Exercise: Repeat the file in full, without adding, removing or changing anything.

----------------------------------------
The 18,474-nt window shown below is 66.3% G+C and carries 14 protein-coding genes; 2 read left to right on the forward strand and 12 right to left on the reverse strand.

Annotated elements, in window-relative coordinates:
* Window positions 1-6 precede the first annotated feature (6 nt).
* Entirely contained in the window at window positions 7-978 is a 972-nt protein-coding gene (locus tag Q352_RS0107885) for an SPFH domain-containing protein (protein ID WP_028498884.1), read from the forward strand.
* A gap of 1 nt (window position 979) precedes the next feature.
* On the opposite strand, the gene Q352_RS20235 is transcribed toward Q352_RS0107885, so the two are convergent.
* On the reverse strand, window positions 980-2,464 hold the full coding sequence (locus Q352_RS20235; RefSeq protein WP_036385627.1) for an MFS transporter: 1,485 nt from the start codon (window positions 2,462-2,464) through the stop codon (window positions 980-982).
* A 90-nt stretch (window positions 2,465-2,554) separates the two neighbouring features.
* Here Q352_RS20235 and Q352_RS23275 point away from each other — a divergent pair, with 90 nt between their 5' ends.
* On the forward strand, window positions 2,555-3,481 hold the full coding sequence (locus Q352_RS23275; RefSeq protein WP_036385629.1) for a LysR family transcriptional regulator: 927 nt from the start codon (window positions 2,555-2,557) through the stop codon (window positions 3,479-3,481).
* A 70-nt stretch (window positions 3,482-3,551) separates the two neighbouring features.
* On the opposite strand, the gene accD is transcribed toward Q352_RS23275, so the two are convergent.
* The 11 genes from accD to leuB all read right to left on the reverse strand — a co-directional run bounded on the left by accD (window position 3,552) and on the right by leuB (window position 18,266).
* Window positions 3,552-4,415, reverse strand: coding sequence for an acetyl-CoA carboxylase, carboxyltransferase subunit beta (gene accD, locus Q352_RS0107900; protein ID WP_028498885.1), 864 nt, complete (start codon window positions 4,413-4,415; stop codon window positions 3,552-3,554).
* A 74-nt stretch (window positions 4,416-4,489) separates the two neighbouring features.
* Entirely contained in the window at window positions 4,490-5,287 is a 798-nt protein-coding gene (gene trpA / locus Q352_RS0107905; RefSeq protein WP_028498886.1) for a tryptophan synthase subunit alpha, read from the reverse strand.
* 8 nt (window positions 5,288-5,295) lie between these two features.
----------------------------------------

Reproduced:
The 18,474-nt window shown below is 66.3% G+C and carries 14 protein-coding genes; 2 read left to right on the forward strand and 12 right to left on the reverse strand.

Annotated elements, in window-relative coordinates:
* Window positions 1-6 precede the first annotated feature (6 nt).
* Entirely contained in the window at window positions 7-978 is a 972-nt protein-coding gene (locus tag Q352_RS0107885) for an SPFH domain-containing protein (protein ID WP_028498884.1), read from the forward strand.
* A gap of 1 nt (window position 979) precedes the next feature.
* On the opposite strand, the gene Q352_RS20235 is transcribed toward Q352_RS0107885, so the two are convergent.
* On the reverse strand, window positions 980-2,464 hold the full coding sequence (locus Q352_RS20235; RefSeq protein WP_036385627.1) for an MFS transporter: 1,485 nt from the start codon (window positions 2,462-2,464) through the stop codon (window positions 980-982).
* A 90-nt stretch (window positions 2,465-2,554) separates the two neighbouring features.
* Here Q352_RS20235 and Q352_RS23275 point away from each other — a divergent pair, with 90 nt between their 5' ends.
* On the forward strand, window positions 2,555-3,481 hold the full coding sequence (locus Q352_RS23275; RefSeq protein WP_036385629.1) for a LysR family transcriptional regulator: 927 nt from the start codon (window positions 2,555-2,557) through the stop codon (window positions 3,479-3,481).
* A 70-nt stretch (window positions 3,482-3,551) separates the two neighbouring features.
* On the opposite strand, the gene accD is transcribed toward Q352_RS23275, so the two are convergent.
* The 11 genes from accD to leuB all read right to left on the reverse strand — a co-directional run bounded on the left by accD (window position 3,552) and on the right by leuB (window position 18,266).
* Window positions 3,552-4,415, reverse strand: coding sequence for an acetyl-CoA carboxylase, carboxyltransferase subunit beta (gene accD, locus Q352_RS0107900; protein ID WP_028498885.1), 864 nt, complete (start codon window positions 4,413-4,415; stop codon window positions 3,552-3,554).
* A 74-nt stretch (window positions 4,416-4,489) separates the two neighbouring features.
* Entirely contained in the window at window positions 4,490-5,287 is a 798-nt protein-coding gene (gene trpA / locus Q352_RS0107905; RefSeq protein WP_028498886.1) for a tryptophan synthase subunit alpha, read from the reverse strand.
* 8 nt (window positions 5,288-5,295) lie between these two features.